TANZANIA / SCHOOLS UNDER TREES

11-Jan-2018 00:01:33
Throughout the refugee camps in Tanzania, children attend classes in the open, due to a shortfall of funds. When it rains, or is too windy, school is cancelled. UNHCR
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STORY: TANZANIA / SCHOOLS UNDER TREES
TRT: 1:33
SOURCE: UNHCR
RESTRICTIONS: PLEASE CREDIT UNHCR ON SCREEN
LANGUAGE: KIRUNDI /KISWAHILI /ENGLISH /NATS

DATELINE: NOVEMBER 2017, NYARUGUSU CAMP / NDUTA CAMP, TANZANIA
SHOTLIST
NOVEMBER 2017, NDUTA CAMP, TANZANIA

1. Tilt down, treetops to children in class
2. Various shots, children in class singing
3. SOUNDBITE (Kirundi) Hafash Imana Euphrasie, Burundian refugee and primary school student:
“When it rains or if it is windy, branches can fall off the trees and we have to stop the class, so the teacher can take the injured students to the health clinic.”
4. Various shots, Hafash in class
5. SOUNDBITE (Kirundi) Hafash Imana Euphrasie, Burundian refugee and primary school student:
“When I finish all my studies I want to become a teacher, so I can help other children.”
6. Wide shot, children in class
7. Med shot, children in class
8. SOUNDBITE (English) James Onynango, Education Officer, UNHCR:
“We need more money. Construction of the classroom pretty much translates to we need money to put the classrooms there.”

NOVEMBER 2017, NYARUGUSU CAMP / NDUTA CAMP, TANZANIA

9. Various shots, secondary school class in tented classroom
10. SOUNDBITE (Kiswahili) Ndayininahaze Marie Goreth, Burundian refugee and secondary school student:
“Children leave school because their parents can not support them, so they decide to leave school and try to earn money to make a living.”
11. Tracking shot, child carrying firewood
STORYLINE
Throughout the refugee camps in Tanzania, children attend classes in the open, due to a shortfall of funds. When it rains, or is too windy, school is cancelled.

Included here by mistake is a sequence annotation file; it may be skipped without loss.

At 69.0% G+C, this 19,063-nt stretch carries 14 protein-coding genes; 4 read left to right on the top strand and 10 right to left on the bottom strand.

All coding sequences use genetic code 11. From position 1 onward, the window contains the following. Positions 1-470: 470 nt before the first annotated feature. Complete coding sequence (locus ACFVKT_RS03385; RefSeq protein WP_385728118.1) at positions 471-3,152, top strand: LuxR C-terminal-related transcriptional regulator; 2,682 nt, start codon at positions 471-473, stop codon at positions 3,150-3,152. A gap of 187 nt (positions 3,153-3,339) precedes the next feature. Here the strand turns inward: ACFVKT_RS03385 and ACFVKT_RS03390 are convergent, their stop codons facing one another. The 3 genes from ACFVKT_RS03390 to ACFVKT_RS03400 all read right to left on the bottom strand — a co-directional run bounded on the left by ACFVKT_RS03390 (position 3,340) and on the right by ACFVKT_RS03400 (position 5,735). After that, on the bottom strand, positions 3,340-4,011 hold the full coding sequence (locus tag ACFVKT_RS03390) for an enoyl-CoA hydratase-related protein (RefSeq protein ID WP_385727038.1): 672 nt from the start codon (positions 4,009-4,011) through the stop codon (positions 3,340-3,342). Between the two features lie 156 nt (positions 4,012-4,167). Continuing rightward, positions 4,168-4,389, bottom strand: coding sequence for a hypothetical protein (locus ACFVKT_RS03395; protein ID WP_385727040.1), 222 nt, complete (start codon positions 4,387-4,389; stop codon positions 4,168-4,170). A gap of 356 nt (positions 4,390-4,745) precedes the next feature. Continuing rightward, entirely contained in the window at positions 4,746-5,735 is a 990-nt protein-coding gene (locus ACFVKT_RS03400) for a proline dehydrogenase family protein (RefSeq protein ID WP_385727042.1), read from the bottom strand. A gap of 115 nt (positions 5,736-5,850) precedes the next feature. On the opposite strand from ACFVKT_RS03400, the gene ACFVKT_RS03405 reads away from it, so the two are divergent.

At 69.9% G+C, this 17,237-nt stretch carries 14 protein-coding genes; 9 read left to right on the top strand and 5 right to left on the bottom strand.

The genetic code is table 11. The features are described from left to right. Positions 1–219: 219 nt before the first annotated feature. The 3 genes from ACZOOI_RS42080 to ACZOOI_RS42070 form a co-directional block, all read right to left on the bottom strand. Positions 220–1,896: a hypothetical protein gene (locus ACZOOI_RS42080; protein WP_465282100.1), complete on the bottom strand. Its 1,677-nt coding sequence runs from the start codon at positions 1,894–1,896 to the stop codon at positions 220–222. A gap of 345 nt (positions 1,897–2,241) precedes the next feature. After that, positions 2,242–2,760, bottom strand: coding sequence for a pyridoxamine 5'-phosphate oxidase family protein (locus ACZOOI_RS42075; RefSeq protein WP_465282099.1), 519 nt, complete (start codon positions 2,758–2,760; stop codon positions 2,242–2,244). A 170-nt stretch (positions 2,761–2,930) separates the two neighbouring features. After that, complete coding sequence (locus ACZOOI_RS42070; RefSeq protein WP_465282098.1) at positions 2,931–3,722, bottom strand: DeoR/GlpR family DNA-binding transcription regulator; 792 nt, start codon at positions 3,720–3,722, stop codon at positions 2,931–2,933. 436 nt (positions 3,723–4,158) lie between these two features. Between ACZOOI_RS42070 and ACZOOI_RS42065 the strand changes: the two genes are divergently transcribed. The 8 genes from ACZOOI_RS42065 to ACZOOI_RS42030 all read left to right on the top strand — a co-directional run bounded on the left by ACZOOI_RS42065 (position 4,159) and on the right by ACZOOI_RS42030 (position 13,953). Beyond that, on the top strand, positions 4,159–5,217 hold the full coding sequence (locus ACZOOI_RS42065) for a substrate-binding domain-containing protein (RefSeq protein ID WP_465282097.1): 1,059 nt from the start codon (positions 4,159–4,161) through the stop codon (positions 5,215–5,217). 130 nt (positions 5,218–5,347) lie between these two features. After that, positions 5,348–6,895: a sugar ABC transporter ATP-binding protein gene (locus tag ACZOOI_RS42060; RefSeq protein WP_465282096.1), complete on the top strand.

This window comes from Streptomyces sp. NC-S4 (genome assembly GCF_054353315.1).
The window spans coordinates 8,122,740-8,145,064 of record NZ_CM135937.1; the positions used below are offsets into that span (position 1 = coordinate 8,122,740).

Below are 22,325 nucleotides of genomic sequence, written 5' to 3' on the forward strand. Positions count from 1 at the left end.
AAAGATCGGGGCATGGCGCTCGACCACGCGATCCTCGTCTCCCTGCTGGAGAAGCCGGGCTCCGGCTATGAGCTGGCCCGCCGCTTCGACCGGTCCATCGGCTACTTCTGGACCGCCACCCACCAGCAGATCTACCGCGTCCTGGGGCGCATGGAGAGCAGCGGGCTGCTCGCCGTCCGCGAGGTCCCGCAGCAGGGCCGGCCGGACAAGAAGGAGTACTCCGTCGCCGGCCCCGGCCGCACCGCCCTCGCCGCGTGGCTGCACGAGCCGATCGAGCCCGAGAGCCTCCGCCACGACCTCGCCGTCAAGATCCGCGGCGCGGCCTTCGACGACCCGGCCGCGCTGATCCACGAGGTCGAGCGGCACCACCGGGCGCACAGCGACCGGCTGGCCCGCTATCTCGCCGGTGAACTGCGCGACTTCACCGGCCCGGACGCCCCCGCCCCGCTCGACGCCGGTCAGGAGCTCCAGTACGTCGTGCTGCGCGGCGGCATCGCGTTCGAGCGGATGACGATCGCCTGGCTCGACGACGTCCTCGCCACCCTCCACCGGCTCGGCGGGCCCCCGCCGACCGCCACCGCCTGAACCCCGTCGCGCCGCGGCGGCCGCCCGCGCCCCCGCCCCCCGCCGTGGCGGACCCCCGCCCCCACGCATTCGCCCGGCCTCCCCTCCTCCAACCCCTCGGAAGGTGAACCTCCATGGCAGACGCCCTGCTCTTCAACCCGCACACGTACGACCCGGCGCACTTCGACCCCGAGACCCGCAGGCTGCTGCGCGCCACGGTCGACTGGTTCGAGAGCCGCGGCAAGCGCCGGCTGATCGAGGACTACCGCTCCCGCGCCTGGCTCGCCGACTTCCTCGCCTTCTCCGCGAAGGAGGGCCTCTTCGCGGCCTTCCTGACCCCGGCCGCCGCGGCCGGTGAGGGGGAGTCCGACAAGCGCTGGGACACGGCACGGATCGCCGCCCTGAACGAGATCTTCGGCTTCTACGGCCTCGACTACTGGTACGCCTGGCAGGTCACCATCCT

The poor conditions mean that thousands of students have dropped out, with only 75% of primary aged school children attending classes.

SOUNDBITE (Kiswahili) Hafash Imana Euphrasie, Burundian refugee and primary school student:
“When it rains or if it is windy, branches can fall off the trees and we have to stop the class, so the teacher can take the injured students to the health clinic.”

Furaha (“joy”) school is one of nine primary schools in Tanzania’s Nduta camp, where a quarter of children aged between six and 14 do not attend school. Little Hafash, however, has high hopes for his future.

SOUNDBITE (Kiswahili) Hafash Imana Euphrasie, Burundian refugee and primary school student:
“When I finish all my studies I want to become a teacher, so I can help other children.”

Fifty-five per cent of the camp population are under the age of 17 and there is just one secondary school with an enrolment rate of just eight per cent. Empty stomachs, an often-exhausting trek to school and no diplomas mean that many teenagers opt out.

James Onynango an education officer at the UN refugee agency (UNHCR) said the situation is “unacceptable.”

SOUNDBITE (English) James Onynango, Education Officer, UNHCR:
“We need more money. Construction of the classroom pretty much translates to we need money to put the classrooms there.”

Enrolment in Nyarugusu camp is higher, topping 80 per cent at primary level, although several schools there still lack permanent buildings and learning materials. Many children learn in flimsy tents that collapse in the wind and bake in the midday sun.

Other circumstances also contribute to students dropping out, such as poverty and early pregnancy among schoolgirls.

SOUNDBITE (Kiswahili) Ndayininahaze Marie Goreth, Burundian refugee and secondary school student:
“Children leave school because their parents cannot support them, so they decide to leave school and try to earn money to make a living.”

A huge funding shortfall means that UNHCR and its partners have been able to build only 137 classrooms in Tanzania’s three refugee camps between 2016 and April this year. More than 70 per cent of students in the Nduta, Nyarugusu and Mtendeli refugee camps have to study outdoors, with just 193 permanent classrooms for about 9,600 children. A high student-teacher ratio adds to the difficulties.

About 638 additional classrooms need to be built across all three camps, but funding is a serious problem. The Regional Refugee Response Plan to assist Burundian refugees in Tanzania is grossly underfunded, with just 25 per cent of funding received.

The challenges faced by students in Nduta and Nyarugusu camps are unfortunately all too common for child refugees worldwide. While globally, 91 per cent of children attend primary school, for refugees, that figure is far lower at only 61 per cent – and in low-income countries it is less than 50 per cent, according to a recent UNHCR report called “Left Behind: Refugee Education in Crisis.”

As refugee children get older, the obstacles increase: only 23 per cent of refugee adolescents are enrolled in secondary school, compared to 84 per cent globally. In low-income countries, a mere 9 per cent of refugees are able to go to secondary school, the study found.
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